Research in US, puts children aged, 1 to 4, as the most susceptible age group involved in the incidents of drowning. Statistics compiled by the KK Women’s and Children’s Hospital (KKH), Singapore also showed an upward trend of drowning or submersion incidents that involved children of pre-school age. Though the younger children around the world seem to be more vulnerable to water-related accidents, research shows that the older ones, including those who know swimming, are no less at-risk. This is because, when it comes to water- related incidents, risk-taking and overconfidence in an older child plays a significant role in water deaths, especially in boys. This puts the boys in ‘at-risk’ bracket consistently in all the major drowning incidents around the world.

Not surprisingly, most reported drowning incidents are fatal. In addition, most of these that make it to the newspaper headlines involve death. However, non-fatal drowning involving the hidden victims are equally concerning and have recently being included in the drowning statistics. Clinically identified as “non-fatal drowning” victims, these mostly consist of the curious toddlers who are attracted to the swimming pool at their homes or neighbourhood, and who walk in to the pool to play with the water. These worrying statistics makes it imperative to monitor young children at all times, regardless of the size of the pool. It also insists that the safety measures are put in place.

One of these measures, include the use of safety barriers and recently, the National Safety Council released regulations on 4-sided residential pool fencing. According to the report, four-sided fencing around the swimming pool is the best protection possible. “When our children somehow find their way to the pool in our absence, we need to make it difficult for them to get in,” says Michael Corkery, President of Pool Guard USA.  “Well-built four-sided pool fences that are, at least, 1.2 m high, with vertical bars no more than 100mm apart and horizontal bars at least 900mm will do just that. These fences are even more effective than human presence because they will always be there,” says Michael. To make it more comprehensive, the US Consumer Product Safety commission has come with a Safety Barrier Guidelines for Swimming Pool.

Apart from erecting the appropriate fences, it is also essential that the parents and supervisors of young children are equipped with the emergency protocol in case of drowning related incidents. Having appropriate reaching or throwing equipment, knowing emergency numbers to call in distress, life jackets and a first aid kit available with emergency instructions inside are a must in each household where small children have access to a swimming pool.

The U.S. Consumer Product Safety Commission (CPSC) further suggests safety tips for swimmers and, these are specifically directed towards parents of children swimming in the pool. They advise parents not to leave their child unattended and recommend that parents should teach children not only how to swim, but should also equip them with basic water safety tips. Red Cross further spells out the dos and the don’ts of water safety and have come up with a free swim app to prepare for water emergencies.

In addition to the safety preparedness by the parents, there are renewed calls for legislative regulations on the matter of pool safety as well. In Australia, for example, Leader Community News launched the ‘Make our Pools Safe’ campaign to highlight concerns around Victoria’s confusing system of pool fencing laws. Their request was to set up a pool register and to require home- owners to obtain a pool barrier compliance certificate when their property was sold or leased. There are also countries like New Zealand, which already have established regulations for home swimming pools in place. However, though states like Florida, and Arizona have created their own individual pool fence laws, there is no federal pool fence law currently in place in the US.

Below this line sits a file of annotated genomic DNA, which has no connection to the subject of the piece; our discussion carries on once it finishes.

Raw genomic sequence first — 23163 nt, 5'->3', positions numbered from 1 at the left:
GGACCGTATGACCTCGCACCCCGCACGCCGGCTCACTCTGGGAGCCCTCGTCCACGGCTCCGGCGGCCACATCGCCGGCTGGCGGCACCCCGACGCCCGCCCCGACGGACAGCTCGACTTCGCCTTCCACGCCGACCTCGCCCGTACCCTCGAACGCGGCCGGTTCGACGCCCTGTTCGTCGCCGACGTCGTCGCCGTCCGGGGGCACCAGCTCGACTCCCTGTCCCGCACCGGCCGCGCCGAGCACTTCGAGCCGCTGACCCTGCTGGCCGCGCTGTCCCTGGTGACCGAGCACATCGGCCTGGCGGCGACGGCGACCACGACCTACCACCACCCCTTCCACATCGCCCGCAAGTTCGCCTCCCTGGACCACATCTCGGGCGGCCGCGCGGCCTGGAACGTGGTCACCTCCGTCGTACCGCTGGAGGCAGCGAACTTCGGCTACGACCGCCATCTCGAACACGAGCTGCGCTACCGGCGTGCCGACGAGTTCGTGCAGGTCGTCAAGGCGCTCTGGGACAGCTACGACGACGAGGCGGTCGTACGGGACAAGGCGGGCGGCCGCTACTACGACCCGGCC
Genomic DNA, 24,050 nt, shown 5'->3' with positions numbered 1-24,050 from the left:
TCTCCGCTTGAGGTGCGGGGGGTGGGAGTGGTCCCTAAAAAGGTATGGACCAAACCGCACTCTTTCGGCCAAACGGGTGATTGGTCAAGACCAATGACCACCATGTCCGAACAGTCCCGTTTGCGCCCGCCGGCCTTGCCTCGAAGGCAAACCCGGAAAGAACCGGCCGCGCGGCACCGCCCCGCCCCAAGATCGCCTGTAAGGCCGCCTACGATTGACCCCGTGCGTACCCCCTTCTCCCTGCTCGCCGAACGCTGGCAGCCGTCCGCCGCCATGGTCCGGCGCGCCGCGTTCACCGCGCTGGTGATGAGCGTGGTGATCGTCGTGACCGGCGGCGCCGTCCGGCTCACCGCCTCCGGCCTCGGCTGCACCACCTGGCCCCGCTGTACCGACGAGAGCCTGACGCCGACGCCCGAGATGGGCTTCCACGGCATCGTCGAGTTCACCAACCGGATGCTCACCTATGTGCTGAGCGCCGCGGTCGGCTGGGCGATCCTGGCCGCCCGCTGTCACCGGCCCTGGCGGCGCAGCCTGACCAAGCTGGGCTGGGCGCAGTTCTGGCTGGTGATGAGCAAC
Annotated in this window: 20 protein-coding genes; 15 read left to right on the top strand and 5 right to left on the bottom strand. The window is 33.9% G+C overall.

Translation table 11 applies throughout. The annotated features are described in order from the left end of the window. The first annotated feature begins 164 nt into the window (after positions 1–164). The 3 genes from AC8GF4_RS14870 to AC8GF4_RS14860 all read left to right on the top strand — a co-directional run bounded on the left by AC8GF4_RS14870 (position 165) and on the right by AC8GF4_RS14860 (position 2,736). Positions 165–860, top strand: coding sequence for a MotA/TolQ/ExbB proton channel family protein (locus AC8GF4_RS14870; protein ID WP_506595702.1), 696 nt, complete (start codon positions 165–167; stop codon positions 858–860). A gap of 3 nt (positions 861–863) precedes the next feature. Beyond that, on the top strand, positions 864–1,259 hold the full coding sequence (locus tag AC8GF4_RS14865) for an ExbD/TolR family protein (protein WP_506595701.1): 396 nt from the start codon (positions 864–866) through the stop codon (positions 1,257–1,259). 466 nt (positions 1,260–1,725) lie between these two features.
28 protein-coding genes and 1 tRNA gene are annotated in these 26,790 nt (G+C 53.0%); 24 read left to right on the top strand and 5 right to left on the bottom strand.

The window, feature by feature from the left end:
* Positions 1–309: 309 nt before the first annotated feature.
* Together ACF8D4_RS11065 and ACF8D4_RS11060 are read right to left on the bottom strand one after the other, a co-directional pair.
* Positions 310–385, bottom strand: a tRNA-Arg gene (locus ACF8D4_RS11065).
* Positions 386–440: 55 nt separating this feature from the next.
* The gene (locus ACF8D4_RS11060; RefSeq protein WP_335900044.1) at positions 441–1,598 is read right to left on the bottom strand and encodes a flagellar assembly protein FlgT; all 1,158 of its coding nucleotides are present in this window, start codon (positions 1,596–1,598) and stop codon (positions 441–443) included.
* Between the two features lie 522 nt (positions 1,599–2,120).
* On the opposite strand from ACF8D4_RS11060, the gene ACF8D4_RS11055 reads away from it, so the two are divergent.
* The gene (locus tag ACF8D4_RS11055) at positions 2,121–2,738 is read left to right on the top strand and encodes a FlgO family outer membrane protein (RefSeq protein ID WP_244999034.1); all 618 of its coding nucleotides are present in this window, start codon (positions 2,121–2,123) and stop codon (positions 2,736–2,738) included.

With each drowning incident involving a young child, it becomes a race against time to save a young life in his or her own home swimming pool. As statistics rise consistently, there is a need to not only have safety preparedness by the parents and the supervisors, but there is also a need to make legislative changes that make safety a must for all swimming pools at homes.

What Does “Skinny” Mean? An East vs. West Comparison

According to the National Association of Eating Disorders, eating disorders are historically associated with white women. However when recent research showed a rise in eating disorders in Asia, it is thought to be correlated with Western influence. As over the past century, Americans have become obsessed with the idea of being “thin”, associating it with upper class status. This is not the case, as being “thin” is considered the “typical” body type in Asian cultures and there are increasing individual and collectivist pressures to maintain it.

Individual pressure can include reading magazines and watching television shows where women are portrayed with thin figures. The pressure to remain thin is constructed through social norms, often cultural. Collectivist pressure can include the influence of family and friends. In South Korea, if you are above the average weight, you are constantly reminded by everyone how “big” you are. South Koreans are also well-known for their diet fads, as perpetrated by their entertainment figures. The craze with plastic surgery also does not help the cause, with women constantly relying on procedures to improve how they look.  Because being thin is considered the “normal” type of body, you are often shunned by your friends and peers if you do not fit the stereotype.